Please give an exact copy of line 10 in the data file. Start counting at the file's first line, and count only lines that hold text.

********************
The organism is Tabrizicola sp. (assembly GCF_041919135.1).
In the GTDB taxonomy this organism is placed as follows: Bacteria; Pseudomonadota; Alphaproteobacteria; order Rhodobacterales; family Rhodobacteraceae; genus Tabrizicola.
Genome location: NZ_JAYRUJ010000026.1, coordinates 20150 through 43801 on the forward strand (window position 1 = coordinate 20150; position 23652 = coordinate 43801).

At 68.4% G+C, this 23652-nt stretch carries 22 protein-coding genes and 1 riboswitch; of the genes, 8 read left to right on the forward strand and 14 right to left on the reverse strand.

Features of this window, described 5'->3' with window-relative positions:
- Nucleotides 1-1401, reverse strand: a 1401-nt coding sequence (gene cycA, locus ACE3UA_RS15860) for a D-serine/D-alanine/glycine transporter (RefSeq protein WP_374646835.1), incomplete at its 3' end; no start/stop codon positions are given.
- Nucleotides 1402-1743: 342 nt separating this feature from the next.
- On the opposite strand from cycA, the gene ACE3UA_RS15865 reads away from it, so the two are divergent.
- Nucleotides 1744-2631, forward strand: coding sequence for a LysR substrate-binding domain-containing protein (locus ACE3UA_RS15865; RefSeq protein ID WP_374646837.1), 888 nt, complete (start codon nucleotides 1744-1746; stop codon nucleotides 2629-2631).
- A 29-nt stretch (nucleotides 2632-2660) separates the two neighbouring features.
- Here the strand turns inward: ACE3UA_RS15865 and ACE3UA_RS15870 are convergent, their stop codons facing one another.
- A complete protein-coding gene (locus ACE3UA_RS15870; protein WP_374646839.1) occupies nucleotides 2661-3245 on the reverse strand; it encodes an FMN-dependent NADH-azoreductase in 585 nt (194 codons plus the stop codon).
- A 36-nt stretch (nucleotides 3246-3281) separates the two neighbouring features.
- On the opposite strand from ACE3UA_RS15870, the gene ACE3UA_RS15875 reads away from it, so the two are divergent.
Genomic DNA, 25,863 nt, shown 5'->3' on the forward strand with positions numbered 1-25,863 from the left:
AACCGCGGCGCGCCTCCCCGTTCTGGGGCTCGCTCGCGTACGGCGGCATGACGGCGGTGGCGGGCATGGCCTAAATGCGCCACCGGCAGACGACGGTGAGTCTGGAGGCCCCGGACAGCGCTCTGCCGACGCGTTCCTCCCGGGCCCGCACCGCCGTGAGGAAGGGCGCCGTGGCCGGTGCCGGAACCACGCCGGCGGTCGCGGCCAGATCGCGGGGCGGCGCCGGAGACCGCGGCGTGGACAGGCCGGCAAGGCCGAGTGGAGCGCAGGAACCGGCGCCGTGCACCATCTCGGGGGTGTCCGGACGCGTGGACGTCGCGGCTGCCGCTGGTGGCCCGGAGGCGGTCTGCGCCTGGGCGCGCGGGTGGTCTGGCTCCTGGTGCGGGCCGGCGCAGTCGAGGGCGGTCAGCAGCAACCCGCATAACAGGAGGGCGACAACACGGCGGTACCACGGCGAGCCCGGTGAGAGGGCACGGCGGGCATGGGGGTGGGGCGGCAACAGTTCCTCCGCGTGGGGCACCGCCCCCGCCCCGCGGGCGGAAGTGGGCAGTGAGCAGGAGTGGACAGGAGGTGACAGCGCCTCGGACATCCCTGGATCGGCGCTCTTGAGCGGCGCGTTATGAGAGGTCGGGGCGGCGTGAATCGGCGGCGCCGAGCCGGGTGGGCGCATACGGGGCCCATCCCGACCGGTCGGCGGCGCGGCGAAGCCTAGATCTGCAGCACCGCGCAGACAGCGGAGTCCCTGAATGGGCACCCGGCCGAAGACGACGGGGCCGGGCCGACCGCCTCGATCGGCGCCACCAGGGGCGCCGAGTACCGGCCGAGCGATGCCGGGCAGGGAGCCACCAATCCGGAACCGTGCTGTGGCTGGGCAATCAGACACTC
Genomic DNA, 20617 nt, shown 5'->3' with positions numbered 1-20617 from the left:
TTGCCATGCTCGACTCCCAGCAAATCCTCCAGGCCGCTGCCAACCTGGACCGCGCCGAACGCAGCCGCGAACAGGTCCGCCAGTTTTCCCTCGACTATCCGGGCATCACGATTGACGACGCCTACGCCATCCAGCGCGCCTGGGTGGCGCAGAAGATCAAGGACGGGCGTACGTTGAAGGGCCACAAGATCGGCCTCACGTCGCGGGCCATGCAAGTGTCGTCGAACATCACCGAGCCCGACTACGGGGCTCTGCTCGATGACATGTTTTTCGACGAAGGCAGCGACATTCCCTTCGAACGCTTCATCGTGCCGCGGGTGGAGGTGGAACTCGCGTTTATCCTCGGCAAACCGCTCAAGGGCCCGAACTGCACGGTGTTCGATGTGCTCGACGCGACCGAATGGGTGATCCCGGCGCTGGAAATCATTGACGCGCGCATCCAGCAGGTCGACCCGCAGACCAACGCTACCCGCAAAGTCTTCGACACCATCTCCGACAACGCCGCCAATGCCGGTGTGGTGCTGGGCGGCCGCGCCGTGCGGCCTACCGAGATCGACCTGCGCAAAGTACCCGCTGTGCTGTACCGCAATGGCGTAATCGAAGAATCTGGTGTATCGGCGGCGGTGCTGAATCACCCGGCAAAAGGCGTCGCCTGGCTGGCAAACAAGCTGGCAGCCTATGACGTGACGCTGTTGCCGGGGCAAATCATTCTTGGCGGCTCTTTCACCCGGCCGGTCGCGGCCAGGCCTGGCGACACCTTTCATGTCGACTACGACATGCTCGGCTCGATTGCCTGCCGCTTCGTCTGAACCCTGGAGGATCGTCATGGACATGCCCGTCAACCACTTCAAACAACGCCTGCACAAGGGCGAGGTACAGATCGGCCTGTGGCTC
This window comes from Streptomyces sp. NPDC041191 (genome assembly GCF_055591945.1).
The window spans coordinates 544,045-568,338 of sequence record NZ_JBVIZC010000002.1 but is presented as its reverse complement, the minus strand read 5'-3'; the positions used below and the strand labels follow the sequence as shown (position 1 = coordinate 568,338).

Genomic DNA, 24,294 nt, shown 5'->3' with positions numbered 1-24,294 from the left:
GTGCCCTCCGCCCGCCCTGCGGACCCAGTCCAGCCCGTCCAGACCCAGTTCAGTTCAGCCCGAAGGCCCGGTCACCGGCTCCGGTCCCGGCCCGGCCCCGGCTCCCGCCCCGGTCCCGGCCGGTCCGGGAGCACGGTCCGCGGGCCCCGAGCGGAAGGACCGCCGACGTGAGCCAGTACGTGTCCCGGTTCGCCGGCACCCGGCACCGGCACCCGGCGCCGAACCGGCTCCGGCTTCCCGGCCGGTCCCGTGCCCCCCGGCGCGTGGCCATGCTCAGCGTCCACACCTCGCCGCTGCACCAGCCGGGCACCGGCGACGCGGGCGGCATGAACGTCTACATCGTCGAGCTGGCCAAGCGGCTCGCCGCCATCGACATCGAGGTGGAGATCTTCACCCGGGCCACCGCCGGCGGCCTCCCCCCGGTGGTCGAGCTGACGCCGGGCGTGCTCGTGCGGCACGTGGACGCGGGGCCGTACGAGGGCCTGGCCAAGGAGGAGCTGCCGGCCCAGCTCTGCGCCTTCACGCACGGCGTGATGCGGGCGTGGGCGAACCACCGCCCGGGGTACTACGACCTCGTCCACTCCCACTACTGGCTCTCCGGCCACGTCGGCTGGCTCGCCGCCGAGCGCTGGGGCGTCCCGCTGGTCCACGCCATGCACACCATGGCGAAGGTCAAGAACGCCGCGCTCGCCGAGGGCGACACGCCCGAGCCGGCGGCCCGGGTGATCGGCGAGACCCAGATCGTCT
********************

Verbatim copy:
- A 29-nt stretch (nucleotides 2632-2660) separates the two neighbouring features.